There is an upgrade to building access security badges, The days of lanyards, proximity passes, and access badges are nearing its end. You would think badges and biometrics are already sorts of high tech but this technology will actually combine these into one neat little package. The technology’s hardware is nothing new to everyone and in point of fact, we use one almost every day. It is a gadget that practically everyone owns, the smartphone. A new and innovative technology is emerging for people to use this handy device which is already packed by themselves with powerful security packages unto themselves. Most phones now have a host of authentication features that are state of the art and Virtually foolproof. Face recognition, fingerprints scanners, voice analyzers, pattern recognition, and multi-factor authentication are all but standard features of any modern smartphone these days.
Via SIM and NFC
One promising direction is via the usage of the SIM module ( Subscriber Identity Module) of the smartphone’s owner. The company that a certain person needs access to would either send the person a text message and prompts that person to download security credentials. These would then install an applet into the module and will enable the bearer of the SIM to use their phones as their keycards moving forward, with the necessary restrictions. The phones NFC chip (near-field communications) will become the pass-through mechanism for the building’s proximity locks.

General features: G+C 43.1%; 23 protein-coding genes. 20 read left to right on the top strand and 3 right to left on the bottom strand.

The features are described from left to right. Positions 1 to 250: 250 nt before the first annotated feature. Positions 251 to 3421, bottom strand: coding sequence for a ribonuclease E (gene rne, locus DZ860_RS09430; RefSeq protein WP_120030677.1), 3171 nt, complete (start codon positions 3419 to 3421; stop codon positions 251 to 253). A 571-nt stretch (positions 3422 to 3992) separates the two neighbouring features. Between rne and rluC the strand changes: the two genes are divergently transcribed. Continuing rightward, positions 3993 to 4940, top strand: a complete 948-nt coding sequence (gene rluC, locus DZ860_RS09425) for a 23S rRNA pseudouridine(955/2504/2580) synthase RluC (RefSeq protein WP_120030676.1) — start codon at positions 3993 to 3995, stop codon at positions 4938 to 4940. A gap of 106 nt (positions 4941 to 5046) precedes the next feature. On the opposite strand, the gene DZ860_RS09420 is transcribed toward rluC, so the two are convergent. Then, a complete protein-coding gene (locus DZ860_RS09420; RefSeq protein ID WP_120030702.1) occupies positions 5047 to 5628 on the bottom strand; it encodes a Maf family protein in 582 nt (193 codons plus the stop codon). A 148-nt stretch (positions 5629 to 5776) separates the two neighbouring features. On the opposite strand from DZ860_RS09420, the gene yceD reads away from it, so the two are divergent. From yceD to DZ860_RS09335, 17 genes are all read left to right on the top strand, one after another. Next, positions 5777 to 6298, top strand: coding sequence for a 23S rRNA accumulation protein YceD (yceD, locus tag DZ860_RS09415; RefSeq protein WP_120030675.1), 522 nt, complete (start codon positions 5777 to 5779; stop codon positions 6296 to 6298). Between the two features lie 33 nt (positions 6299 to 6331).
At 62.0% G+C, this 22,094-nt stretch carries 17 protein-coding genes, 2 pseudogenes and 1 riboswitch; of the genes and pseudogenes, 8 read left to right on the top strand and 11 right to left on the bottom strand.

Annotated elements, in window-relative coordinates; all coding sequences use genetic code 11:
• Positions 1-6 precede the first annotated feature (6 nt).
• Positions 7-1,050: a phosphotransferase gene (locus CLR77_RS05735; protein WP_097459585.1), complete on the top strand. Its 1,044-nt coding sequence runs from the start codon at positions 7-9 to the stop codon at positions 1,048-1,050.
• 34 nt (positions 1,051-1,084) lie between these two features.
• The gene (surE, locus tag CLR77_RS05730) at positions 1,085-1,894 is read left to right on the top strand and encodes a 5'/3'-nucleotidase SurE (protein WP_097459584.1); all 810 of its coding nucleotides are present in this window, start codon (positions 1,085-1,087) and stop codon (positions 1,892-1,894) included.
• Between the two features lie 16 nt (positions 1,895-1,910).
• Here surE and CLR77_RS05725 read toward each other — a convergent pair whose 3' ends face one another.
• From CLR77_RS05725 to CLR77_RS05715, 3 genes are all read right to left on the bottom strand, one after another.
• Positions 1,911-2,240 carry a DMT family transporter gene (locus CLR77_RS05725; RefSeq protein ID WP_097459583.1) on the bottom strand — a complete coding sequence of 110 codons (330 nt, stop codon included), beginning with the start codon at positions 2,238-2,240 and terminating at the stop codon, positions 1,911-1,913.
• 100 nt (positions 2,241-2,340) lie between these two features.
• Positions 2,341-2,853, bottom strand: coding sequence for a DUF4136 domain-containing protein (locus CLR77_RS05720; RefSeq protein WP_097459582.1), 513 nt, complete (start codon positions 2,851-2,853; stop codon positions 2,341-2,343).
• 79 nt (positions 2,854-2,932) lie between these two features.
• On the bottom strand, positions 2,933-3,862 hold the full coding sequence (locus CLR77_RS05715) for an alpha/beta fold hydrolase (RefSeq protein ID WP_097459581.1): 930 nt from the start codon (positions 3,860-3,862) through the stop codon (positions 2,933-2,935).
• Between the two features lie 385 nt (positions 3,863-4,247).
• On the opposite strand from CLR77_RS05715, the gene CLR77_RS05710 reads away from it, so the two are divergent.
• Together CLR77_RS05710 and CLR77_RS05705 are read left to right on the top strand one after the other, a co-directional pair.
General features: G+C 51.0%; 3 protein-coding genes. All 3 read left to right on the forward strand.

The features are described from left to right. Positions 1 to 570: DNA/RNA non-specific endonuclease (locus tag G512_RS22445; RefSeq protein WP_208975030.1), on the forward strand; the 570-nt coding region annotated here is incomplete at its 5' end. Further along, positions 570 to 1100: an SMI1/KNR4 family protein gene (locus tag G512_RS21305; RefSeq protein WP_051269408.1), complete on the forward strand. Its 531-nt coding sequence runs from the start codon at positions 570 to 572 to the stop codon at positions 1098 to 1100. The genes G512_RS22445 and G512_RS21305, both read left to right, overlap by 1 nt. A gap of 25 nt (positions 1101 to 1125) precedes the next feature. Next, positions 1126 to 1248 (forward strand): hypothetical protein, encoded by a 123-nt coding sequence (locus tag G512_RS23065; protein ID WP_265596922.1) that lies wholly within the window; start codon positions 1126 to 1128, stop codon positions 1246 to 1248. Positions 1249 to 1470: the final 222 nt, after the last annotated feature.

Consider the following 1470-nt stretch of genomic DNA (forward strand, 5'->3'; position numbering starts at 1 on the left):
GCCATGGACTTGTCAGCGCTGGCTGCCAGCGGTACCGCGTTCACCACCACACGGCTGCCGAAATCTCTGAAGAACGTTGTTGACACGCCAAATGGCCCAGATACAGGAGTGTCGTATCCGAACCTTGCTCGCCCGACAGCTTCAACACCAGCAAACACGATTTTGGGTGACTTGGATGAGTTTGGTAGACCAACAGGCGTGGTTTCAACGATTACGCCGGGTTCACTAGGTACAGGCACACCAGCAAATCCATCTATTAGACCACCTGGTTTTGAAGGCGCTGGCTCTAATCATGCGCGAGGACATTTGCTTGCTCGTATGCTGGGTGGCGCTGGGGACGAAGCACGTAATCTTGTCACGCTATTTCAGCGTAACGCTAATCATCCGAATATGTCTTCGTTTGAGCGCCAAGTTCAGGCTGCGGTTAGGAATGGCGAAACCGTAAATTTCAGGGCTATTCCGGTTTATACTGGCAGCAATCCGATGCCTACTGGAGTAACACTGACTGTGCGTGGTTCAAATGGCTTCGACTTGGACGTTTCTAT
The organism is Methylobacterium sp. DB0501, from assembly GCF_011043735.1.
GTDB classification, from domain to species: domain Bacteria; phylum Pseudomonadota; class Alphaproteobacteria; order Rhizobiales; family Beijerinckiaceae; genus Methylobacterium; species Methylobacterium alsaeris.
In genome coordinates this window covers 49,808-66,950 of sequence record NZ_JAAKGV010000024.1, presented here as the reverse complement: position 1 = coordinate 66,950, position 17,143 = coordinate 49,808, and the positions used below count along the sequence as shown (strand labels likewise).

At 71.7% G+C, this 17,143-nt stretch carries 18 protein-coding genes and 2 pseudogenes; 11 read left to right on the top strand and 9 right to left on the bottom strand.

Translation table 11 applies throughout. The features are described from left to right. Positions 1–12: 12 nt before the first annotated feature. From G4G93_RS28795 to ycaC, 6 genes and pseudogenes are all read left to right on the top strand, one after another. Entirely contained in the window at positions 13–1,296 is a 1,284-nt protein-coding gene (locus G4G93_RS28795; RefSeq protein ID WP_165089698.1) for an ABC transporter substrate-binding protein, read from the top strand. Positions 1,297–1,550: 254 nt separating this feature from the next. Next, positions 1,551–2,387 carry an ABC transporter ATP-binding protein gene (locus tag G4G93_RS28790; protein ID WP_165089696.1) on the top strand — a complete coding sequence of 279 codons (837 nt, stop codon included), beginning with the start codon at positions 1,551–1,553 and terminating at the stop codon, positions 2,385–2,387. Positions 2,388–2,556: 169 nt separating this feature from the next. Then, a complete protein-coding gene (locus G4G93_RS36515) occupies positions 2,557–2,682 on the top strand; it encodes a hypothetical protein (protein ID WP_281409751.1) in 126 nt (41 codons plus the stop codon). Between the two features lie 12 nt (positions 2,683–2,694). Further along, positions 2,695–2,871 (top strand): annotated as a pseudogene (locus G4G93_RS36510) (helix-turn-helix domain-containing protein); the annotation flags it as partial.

Via an App and Bluetooth
Another approach is using an application which takes advantage of the phones internal biometrics and security features. Just by downloading an app, they can use their smartphones to grant them access to areas where they are allowed. Monitoring employees have never been easier and at real-time too. This app will have a centralized and virtual “command center” where building managers can monitor how their spaces are being used. More and more companies such as https://www.ipsidy.com/solutions/access and other reputable companies are taking this direction over the SIM and NFC route.
The most obvious advantage is added security without adding cost and additional hardware. Users will no longer carry a card but would rather be using their smartphones as their keycards. Administrators can almost instantaneously create, manage, issue and revoke access credentials over the air, be it in individual or by batch. This will greatly improve the efficiency and speed of implementation by building admins and managers. Furthermore, smartphone credentials are harder to lose, as it is a personal thing. People often lose a card or a fob and tailgating or sharing passes are a common problem area. The scenario where one would let another take his or her access badge would be gone or limited, as no one would just let anyone borrow their phone.
Security would, of course, be beyond the smartphone itself. For example, the security between the reader and the phone should be looked at and enhanced. There should also be contingencies for phones running low on power and dying. One company suggests that the tech should be working in conjunction with the existing access security systems for buildings that exist, for a more streamlined operation.